Other than these various tasks I split my time between the Anglo-Norman Dictionary and the Books and Borrowing projects. For the former I completed adding explanatory notes to all of the ‘Introducing the AND’ pages. This was a very time consuming task as there were probably about 150 explanatory notes in total to add in, each appearing in a Bootstrap dialog box, and each requiring me to copy the note form the old website, add in any required HTML formatting, find and check all of the links to AND entries on the old site and add these in as required. It was pretty tedious to do, but it feels great to get it done, as the notes were previously just giving 404 errors on the new live site, and I don’t like having such things on a site I’m responsible for. I also migrated the academic articles from the old site to the new one (https://anglo-norman.net/articles/) which also required some manual formatting of the content. There are five other articles that I haven’t managed to migrate yet as they are full of character encoding errors on the old site. Geert is looking for copies of these articles that actually work and I’ll add them in once he’s able to get them to me. I also begin migrating the blog posts to the new site too. Currently the blog is hosted on Blogspot and there are 55 entries, but we’d like these to be an internal part of the new site. Migrating these is going to take some time as it means copying the text (which thankfully retains formatting) and then manually saving and embedding any images in the posts. I’m just going to do a few of these a week until they’re all done and so far I’ve migrated seven. I also needed to look into how the blogs page works in the WordPress theme I created for the AND, as to start with the page was just listing the full text of every post rather than giving summaries and links through to the full text of each. After some investigation I figured out that in my theme there is a script called ‘home.php’ and this is responsible for displaying all of the blog posts on the ‘blog’ page. It in turn calls another template called ‘content-blog.php’ which was previously set to display the full content of the blog. Instead I set it to display the title as a link through to the full post, the date and then an excerpt from the full blog, which can be accessed through a handy WordPress function called ‘the_excerpt()’.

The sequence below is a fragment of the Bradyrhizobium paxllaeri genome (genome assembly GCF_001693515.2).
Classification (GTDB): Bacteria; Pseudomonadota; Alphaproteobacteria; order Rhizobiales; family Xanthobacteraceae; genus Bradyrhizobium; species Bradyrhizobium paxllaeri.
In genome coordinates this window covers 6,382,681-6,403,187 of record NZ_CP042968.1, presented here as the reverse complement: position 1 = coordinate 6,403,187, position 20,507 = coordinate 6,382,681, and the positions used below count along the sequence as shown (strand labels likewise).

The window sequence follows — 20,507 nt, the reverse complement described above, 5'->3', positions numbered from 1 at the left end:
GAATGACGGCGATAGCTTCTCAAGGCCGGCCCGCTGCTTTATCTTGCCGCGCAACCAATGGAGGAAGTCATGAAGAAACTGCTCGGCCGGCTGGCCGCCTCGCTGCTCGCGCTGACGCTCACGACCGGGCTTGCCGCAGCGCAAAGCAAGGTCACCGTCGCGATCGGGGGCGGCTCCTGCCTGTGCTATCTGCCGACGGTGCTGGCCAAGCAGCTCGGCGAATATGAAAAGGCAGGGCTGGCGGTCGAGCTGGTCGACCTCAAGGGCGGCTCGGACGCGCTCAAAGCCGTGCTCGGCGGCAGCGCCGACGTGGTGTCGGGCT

For the Books and Borrowing project I made some improvements and fixes to the Content Management System. I’d been meaning to enhance the CMS for some time, but due to other commitments to other projects I didn’t have the time to delve into it. It felt good to find the time to return to the project this week.
I updated the ‘Books’ and ‘Borrowers’ tabs when viewing a library in the CMS. I added in pagination to speed up the loading of the pages. Pages are now split into 500 record blocks and you can navigate between pages using the links above and below the tables. For some reason the loading of the page is still a bit slow on the Stirling server whereas it was fine on the Glasgow server I was using for test purposes. I’m not entirely sure why as I’d copied the database over too – presumably the Stirling server is slower. However, it is still a massive improvement on the speed of the page previously.
I also changed the way tables scroll horizontally. Previously if a table was wider than the page a scrollbar appeared above and below the table, but this was rather awkward to use if you were looking at the middle of the table (you had to scroll up or down to the beginning or end of the table, then use the horizontal scrollbar to move the table along a bit, then navigate back to the section of the page you were interested in). Now the scrollbar just appears at the bottom of the browser window and can always be accessed no matter where in the table you are.
I also removed the editorial notes from tables by default to reduce clutter, and added in a button for showing / hiding the editors’ notes near the top of each page. I also added a limit option in the ‘Books’ and ‘Borrowers’ pages within a library to limit the displayed records to only those found in a specific ledger. I added in a further option to display those records that are not currently associated with any ledgers too.
I then deleted the ‘original borrowed date’ and ‘original returned date’ fields in St Andrews data as these were no longer required. I deleted these additional fields from the system and all data that were contained in these fields.
It had been noted that the book part numbers were not being listed numerically. As part numbers can contain text as well as numbers (e.g. ‘Vol. II’), this field in the database needed to be set as text rather than an integer. Unfortunately the database doesn’t order numbers correctly when they are contained in a non-numerical field – instead all the ones come first (1, 10, 11) then all the twos (2, 20, 22) etc. However, I managed to find a way to ensure that the numbers are ordered correctly.